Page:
Messi’s deal expires in nine days, and he has not yet made a public decision on whether he will extend his 20-year relationship with Barca.
President Joan Laporta remains optimistic Messi will sign new terms at Camp Nou, but Tebas said Barca must ensure they remain within the league-imposed salary cap.
“Barcelona have exceeded their wage cap,” Tebas said on Monday. “I hope they can keep Messi, but to do so, they will have to make cuts elsewhere.”
Prior to the COVID-19 pandemic, Barca had the largest cap in Spain’s top flight in 2019-20 at €671 million.
However, La Liga’s new limit for the 2020-21 season was €382.7m. The Catalan club were given some leeway in terms of reducing salaries, but it meant they were unable to register Memphis Depay despite agreeing on a fee with Lyon last September.
La Liga could technically prevent them from registering Messi’s new contract or inscribing new signings this summer if they don’t adhere to certain financial regulations.
Messi’s most recent four-year deal, signed in 2017, was worth over €500m including his annual wage, signing on fees and bonuses.
Barcelona are still hopeful of selling players like Umtiti and Coutinho themselves. Martin Braithwaite, Junior, Neto, Miralem Pjanic and Matheus are other names who face an uncertain future at the club.
Tebas, though, said renewing Messi will be possible if Barca, whose gross debt stands at almost €1.2 billion, take measures this summer.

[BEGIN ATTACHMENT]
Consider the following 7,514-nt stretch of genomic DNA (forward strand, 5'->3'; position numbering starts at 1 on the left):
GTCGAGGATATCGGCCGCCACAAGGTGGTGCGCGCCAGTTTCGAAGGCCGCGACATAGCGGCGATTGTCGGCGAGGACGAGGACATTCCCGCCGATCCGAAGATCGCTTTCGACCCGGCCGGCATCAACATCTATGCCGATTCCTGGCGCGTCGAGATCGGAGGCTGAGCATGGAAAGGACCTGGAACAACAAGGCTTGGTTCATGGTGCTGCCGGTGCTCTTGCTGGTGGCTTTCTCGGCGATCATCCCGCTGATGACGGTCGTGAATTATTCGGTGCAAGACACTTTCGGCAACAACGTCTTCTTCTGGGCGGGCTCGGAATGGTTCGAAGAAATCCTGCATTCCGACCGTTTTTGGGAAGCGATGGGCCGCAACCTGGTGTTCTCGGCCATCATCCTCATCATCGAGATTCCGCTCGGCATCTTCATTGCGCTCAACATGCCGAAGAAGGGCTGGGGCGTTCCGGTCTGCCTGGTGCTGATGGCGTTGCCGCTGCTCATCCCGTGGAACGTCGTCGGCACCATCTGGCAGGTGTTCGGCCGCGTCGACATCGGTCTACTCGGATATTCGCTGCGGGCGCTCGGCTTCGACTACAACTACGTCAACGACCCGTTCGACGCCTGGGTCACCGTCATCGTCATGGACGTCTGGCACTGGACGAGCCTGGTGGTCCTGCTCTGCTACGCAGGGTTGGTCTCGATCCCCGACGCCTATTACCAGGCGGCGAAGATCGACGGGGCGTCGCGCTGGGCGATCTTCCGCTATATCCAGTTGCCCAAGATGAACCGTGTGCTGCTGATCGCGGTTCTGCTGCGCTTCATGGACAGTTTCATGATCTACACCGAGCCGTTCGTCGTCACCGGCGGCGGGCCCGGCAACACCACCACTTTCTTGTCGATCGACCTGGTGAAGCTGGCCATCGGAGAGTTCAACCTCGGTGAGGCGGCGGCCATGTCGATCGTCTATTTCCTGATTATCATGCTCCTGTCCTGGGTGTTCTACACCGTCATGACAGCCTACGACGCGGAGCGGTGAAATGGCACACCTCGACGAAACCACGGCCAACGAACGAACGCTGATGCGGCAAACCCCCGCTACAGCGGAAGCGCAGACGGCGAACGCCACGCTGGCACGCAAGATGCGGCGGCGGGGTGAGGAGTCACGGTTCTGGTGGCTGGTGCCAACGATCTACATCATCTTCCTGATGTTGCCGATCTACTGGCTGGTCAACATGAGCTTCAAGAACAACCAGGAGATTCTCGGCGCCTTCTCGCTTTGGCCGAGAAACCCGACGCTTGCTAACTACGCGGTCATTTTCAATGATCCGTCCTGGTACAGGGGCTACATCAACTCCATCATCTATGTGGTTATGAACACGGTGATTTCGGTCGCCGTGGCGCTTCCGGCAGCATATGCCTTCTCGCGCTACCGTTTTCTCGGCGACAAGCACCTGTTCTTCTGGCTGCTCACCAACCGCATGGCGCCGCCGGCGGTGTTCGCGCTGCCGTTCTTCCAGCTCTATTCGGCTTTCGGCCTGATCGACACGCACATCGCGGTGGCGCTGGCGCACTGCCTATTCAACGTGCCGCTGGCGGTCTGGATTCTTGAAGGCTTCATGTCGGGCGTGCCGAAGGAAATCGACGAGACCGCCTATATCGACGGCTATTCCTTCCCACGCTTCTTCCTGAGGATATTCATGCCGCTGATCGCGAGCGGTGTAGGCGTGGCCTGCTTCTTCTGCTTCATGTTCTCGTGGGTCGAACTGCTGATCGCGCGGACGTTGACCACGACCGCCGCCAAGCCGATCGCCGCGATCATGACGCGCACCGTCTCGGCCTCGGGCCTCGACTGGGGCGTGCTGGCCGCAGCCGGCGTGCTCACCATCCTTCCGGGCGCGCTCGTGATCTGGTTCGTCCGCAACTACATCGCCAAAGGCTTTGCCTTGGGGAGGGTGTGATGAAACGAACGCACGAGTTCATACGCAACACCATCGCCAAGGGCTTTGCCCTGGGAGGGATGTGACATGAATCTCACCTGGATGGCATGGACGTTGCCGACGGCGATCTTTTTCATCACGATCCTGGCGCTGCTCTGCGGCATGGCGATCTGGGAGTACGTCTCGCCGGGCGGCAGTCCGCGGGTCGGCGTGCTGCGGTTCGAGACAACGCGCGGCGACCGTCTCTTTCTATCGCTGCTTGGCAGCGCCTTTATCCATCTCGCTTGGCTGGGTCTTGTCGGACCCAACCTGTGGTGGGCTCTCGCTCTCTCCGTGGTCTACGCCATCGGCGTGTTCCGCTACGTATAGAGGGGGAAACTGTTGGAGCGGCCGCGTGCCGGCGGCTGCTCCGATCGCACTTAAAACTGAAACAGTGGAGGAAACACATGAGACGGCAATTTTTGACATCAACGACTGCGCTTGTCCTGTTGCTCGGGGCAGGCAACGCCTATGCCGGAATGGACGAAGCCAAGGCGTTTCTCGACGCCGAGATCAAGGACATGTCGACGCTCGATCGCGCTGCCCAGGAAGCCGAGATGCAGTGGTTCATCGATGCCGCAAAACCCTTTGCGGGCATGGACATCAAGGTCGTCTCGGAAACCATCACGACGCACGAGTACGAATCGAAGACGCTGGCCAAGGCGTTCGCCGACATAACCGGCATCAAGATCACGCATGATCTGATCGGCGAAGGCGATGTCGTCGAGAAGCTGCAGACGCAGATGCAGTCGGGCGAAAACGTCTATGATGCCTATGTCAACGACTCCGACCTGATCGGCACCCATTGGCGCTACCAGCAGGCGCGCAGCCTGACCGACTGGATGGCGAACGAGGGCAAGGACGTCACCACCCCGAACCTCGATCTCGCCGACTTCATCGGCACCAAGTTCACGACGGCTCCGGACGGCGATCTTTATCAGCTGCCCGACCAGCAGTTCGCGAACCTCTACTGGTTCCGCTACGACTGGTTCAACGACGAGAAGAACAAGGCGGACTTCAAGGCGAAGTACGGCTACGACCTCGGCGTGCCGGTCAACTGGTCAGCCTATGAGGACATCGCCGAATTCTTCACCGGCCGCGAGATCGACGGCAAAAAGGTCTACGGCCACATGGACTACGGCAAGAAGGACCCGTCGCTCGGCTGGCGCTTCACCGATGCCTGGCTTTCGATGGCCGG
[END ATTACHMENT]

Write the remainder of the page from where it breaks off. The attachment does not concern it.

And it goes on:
“The severity of the situation depends on the resources they are capable of generating,” the La Liga chief added. “Barca have to restructure their debt. If they manage that, the situation won’t be serious.
“But they have taken their wage bill to the limit. And when football has coughed — or, better put, punctured a lung — they haven’t wanted to absorb that loss of income. They must take measures.
“Of the €700m losses [across La Liga], half of it is for Barcelona. There are other big clubs that have made a bigger effort to avoid it. Real Madrid have made a commendable effort to ensure their losses aren’t the same as Barca, who take the trophy for losses.”
On Sunday, Barca members approved a €525m loan from Goldman Sachs to help ease the club through a rocky period financially.
Laporta said the money would not be used on signings, but to pay outstanding debts such as player salaries, transfer fee installments and money owed to the tax office.
The loan can be repaid over 15 years and has a 3% interest rate.
ESPN revealed in May that Barca had taken an advance on the loan, prior to members approving it at the general assembly, to ensure they could make salary payments due before the end of the season.
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